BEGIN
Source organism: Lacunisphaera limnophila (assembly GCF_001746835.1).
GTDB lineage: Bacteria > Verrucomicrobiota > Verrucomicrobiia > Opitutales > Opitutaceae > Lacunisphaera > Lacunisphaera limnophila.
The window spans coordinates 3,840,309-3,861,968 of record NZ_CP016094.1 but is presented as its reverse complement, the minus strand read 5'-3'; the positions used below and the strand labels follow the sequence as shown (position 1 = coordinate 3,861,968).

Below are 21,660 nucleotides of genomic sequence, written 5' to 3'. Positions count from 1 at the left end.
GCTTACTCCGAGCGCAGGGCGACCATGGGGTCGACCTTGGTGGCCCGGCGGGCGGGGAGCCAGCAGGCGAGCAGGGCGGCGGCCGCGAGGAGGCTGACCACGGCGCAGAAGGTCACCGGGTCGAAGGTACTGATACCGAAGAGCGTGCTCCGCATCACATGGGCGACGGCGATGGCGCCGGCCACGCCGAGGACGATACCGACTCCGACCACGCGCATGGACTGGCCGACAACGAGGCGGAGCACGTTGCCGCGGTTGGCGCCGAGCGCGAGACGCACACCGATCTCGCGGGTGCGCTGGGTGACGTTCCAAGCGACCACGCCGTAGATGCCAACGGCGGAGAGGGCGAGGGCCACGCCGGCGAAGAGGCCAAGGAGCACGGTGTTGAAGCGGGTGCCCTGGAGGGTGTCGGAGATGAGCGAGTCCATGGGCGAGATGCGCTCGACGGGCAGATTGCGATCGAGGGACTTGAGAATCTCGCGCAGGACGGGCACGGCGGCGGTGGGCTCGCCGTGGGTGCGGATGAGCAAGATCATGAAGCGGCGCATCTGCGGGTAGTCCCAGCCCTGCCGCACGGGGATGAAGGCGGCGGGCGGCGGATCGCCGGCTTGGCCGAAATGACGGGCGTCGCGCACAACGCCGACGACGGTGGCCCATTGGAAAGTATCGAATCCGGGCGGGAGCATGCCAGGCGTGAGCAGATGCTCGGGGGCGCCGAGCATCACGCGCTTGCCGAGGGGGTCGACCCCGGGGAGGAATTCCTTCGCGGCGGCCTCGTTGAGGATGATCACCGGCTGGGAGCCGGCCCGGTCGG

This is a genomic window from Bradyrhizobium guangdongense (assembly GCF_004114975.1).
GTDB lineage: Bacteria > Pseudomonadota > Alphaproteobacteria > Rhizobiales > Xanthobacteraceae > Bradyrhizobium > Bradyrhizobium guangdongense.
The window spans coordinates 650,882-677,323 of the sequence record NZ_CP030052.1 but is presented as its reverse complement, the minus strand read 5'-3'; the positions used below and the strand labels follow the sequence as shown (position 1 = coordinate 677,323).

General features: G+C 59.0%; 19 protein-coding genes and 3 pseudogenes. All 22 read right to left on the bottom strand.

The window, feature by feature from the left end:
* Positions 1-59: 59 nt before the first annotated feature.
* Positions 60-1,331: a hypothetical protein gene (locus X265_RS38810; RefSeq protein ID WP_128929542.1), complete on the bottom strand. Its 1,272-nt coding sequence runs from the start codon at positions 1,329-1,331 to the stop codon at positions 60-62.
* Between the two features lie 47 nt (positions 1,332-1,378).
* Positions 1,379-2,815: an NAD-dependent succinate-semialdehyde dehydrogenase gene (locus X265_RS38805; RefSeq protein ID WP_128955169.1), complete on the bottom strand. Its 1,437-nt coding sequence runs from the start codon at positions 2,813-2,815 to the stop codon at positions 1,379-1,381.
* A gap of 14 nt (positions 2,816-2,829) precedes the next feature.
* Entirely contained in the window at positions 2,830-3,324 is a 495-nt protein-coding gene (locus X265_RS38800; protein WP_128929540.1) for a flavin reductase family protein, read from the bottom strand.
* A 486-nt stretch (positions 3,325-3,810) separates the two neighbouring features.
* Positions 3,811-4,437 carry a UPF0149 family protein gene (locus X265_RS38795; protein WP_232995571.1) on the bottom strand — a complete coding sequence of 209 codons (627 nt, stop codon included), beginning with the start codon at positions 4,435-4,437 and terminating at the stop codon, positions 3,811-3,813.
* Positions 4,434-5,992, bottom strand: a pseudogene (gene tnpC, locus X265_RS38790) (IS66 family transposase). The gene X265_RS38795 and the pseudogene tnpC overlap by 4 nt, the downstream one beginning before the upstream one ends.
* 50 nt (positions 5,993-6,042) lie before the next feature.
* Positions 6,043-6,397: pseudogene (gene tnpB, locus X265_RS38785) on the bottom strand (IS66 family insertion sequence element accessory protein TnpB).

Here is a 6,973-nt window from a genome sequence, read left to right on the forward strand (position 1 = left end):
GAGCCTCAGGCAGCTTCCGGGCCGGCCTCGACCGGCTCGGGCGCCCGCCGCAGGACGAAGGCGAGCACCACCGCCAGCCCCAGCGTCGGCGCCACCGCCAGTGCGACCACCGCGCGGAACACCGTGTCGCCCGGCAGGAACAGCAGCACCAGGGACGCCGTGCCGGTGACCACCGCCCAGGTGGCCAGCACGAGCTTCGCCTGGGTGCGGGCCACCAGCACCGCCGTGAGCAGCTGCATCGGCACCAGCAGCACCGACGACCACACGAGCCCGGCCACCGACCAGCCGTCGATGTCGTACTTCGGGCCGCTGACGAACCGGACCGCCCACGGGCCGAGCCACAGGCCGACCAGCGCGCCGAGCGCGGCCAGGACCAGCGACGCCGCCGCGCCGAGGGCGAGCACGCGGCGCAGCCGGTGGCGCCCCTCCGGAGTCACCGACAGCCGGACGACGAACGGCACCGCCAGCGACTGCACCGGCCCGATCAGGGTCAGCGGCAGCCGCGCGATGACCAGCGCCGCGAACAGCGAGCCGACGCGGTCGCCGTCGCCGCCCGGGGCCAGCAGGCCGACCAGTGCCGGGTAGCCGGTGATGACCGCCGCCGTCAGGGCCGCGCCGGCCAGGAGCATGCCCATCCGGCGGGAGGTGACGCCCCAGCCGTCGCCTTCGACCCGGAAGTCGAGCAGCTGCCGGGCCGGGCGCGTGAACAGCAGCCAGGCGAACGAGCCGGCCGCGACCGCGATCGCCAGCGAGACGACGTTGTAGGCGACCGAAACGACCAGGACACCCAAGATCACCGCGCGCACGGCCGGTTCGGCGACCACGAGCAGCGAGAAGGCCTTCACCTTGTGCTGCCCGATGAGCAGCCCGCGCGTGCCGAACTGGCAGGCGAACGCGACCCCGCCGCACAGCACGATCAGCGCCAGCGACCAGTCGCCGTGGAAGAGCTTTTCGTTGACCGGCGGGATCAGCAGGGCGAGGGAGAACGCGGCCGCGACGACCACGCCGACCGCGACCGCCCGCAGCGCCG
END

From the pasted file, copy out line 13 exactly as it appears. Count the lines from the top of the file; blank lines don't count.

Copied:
* Between the two features lie 47 nt (positions 1,332-1,378).